The race flotilla came down from Baltimore. We motored out by dinghy and became part of the welcoming fleet. It was a kick watching each 60-foot racing machine glide by. Unfortunately there was no wind, and everyone was motoring. The specially built floating docks for the fleet were off limits for the spectators, but the view of the dock area from the dinghy was suburb. We sat in as Gary Jobson, ESPN’s sailing commentator and a local Annapolis resident hosted the welcoming ceremony and a skipper’s meeting the next morning. It was a kick to be part of an event we’d only read about in previous years. Race fleet in Annapolis

As we wandered around the festival a woman worked her way through the crowd riding a Segway. She’d stop and casually talk with people, never dismounting, just moving a bit, like shuffling feet, or turning herself and machine to talk with the next person. It will be interesting to see the impact of this two-wheeled piece of technology when the general public starts riding them.

The racers restarted on Sunday. Late Monday morning as we headed out the floating docks were already gone and crews were at work pulling pilings. 20-knot winds prevailed for a short hop up to Deep Creek on the Magothy River.

E-mail correspondence finally led to a meeting. Now after a leisurely lunch we headed over to see Barry’s just relocated sailboat. It was easier to ride the tailgate than attempt to squeeze into Barry’s stuff-filled pickup truck. We were surprised and Barry was shocked to see Bluebird hard aground and leaning against her mooring lines. He’d been told he might touch at low tide, but this was hard aground. Using our dinghy Barry and I sounded the marina to see if there were deeper alternative locations. As we left, he was working out details for being a high tide sailor.

The chart showed a tiny cove, but no depths way inside Worton Creek. We sounded by dinghy and figured we’d have just enough depth to stay afloat at low tide. Seeking better protection from forecasted storms and high winds, we up anchored and slowly worked our way into the cove and the shelter of the trees. Brisk wind swayed treetops and created a dull background roar as the storm arrived. By the time the wind reached us in our snug anchorage it barely rippled the water.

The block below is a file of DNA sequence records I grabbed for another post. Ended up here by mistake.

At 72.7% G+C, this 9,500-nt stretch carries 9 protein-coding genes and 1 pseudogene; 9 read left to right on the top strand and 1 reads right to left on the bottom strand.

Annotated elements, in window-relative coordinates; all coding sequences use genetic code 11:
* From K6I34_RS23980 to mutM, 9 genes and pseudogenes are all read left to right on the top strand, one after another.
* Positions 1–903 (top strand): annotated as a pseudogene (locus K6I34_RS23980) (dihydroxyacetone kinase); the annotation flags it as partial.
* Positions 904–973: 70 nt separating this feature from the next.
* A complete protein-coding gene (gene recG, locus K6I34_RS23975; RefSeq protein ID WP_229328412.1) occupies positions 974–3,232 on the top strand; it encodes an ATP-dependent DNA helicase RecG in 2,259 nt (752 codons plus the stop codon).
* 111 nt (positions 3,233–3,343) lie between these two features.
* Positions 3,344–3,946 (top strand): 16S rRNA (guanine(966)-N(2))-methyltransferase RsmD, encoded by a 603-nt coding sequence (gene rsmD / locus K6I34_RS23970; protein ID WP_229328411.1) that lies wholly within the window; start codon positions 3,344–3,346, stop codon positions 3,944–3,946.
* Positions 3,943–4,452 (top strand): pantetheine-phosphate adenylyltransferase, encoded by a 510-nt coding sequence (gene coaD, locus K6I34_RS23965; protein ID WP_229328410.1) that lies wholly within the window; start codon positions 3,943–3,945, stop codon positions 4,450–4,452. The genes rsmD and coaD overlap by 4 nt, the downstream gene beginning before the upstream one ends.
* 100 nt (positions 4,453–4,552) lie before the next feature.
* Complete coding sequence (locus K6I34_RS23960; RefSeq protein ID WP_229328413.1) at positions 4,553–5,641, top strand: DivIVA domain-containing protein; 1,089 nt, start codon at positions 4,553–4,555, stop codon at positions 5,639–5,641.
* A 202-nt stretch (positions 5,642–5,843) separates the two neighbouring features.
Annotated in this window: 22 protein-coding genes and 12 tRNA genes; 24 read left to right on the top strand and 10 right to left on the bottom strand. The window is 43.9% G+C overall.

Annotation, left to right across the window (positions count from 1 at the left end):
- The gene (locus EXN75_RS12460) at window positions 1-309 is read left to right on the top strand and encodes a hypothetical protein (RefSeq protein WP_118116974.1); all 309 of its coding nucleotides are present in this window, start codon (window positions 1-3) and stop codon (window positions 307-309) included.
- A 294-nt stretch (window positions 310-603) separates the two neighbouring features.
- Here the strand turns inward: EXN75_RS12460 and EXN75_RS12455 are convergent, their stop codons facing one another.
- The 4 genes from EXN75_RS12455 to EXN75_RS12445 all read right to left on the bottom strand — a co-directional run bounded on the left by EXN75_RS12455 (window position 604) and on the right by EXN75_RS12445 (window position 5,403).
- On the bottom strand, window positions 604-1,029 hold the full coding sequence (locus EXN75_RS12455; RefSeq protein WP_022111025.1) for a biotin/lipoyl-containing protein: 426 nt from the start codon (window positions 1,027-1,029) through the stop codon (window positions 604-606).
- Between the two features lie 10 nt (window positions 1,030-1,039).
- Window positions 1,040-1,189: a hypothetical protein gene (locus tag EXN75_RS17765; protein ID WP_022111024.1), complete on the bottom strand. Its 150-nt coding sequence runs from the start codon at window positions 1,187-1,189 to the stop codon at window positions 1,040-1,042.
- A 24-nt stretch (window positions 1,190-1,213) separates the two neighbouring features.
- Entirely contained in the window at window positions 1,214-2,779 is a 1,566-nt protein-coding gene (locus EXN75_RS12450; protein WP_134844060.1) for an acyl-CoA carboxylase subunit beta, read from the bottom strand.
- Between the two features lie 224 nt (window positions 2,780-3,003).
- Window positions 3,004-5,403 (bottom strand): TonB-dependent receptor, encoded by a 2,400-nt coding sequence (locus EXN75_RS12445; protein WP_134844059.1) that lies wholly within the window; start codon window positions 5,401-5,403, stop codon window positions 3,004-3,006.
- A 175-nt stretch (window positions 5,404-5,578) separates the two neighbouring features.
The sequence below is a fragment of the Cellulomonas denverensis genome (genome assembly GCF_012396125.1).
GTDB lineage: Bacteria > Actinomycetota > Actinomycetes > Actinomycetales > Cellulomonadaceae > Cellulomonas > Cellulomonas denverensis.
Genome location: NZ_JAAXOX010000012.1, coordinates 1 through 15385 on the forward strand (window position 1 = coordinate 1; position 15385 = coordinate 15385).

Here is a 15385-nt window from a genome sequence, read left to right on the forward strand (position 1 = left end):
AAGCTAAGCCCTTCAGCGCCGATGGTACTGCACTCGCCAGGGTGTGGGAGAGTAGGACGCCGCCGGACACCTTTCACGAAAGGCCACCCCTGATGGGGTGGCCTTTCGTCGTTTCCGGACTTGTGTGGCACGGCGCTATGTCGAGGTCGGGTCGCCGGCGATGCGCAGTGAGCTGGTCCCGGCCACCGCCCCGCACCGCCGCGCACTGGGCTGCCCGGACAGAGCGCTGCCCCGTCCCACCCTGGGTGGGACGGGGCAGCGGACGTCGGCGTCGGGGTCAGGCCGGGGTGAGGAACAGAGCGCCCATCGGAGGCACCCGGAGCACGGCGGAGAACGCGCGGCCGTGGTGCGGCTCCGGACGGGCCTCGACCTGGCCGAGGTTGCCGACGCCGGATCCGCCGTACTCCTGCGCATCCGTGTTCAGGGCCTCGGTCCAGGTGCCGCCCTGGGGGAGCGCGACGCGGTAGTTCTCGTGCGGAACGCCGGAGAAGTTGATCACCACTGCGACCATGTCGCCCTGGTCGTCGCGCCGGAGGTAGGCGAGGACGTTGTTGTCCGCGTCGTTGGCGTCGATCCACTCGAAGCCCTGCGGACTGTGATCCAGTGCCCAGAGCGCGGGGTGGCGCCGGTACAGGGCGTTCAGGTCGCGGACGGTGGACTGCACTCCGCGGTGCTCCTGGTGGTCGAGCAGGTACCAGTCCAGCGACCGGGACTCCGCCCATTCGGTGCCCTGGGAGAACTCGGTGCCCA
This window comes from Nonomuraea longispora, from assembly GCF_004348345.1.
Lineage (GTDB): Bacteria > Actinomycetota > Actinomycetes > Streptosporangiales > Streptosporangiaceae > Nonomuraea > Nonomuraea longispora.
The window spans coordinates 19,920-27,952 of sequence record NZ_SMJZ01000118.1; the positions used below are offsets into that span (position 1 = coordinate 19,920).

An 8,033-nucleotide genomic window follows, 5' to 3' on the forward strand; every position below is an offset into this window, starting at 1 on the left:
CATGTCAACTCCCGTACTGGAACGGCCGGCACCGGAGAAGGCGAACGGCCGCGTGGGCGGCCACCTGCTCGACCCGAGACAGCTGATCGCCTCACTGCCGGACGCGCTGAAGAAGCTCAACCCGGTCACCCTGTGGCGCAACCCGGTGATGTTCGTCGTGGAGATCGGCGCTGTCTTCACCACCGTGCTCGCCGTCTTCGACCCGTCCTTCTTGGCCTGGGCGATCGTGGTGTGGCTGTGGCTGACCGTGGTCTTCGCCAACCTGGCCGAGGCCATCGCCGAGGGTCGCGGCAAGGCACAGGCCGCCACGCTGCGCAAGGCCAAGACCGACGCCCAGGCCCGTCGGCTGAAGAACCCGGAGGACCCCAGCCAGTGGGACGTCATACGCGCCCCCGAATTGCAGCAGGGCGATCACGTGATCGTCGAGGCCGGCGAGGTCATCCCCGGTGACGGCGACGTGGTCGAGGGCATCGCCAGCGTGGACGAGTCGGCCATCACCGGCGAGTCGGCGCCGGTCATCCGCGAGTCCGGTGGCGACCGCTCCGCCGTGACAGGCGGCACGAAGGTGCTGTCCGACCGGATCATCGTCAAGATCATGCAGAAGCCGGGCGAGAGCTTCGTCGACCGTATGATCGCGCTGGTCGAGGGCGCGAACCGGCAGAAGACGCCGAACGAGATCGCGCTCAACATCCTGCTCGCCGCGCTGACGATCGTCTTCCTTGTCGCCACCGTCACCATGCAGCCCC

Morning brought barn swallows chirping on the lifelines. One pair moved to the grill platform. The female kept looking at the grill cover opening. Suddenly, much to our surprise, she hopped up and inside. She was checking out our grill cover as a potential nest site. She came out and the male hopped in to look around. Both birds chattered a bit on the lifelines and then took off probably to look for nesting material. Ruth figured they were heading for Lowes. We’ll never know because it was time for us to move also.

Musical groups scattered around Harve de Grace’s business district entertained for the town’s Musical Mile festival. We wandered from group to group enjoying the variety and uniqueness of the presentation and setting.

Early Sunday morning we made the short run to Chesapeake City and found a spot on their free dock for the day and evening. The local café proved to still serve outstanding crab omelets. Once back, we carefully attached lines and warped Odyssey around 180 degrees so we could watch traffic on the C&D Canal. Barge traffic on the canal and a steady stream of boats in and out of the waterfront restaurant next door provided our afternoon’s entertainment on a perfect spring day.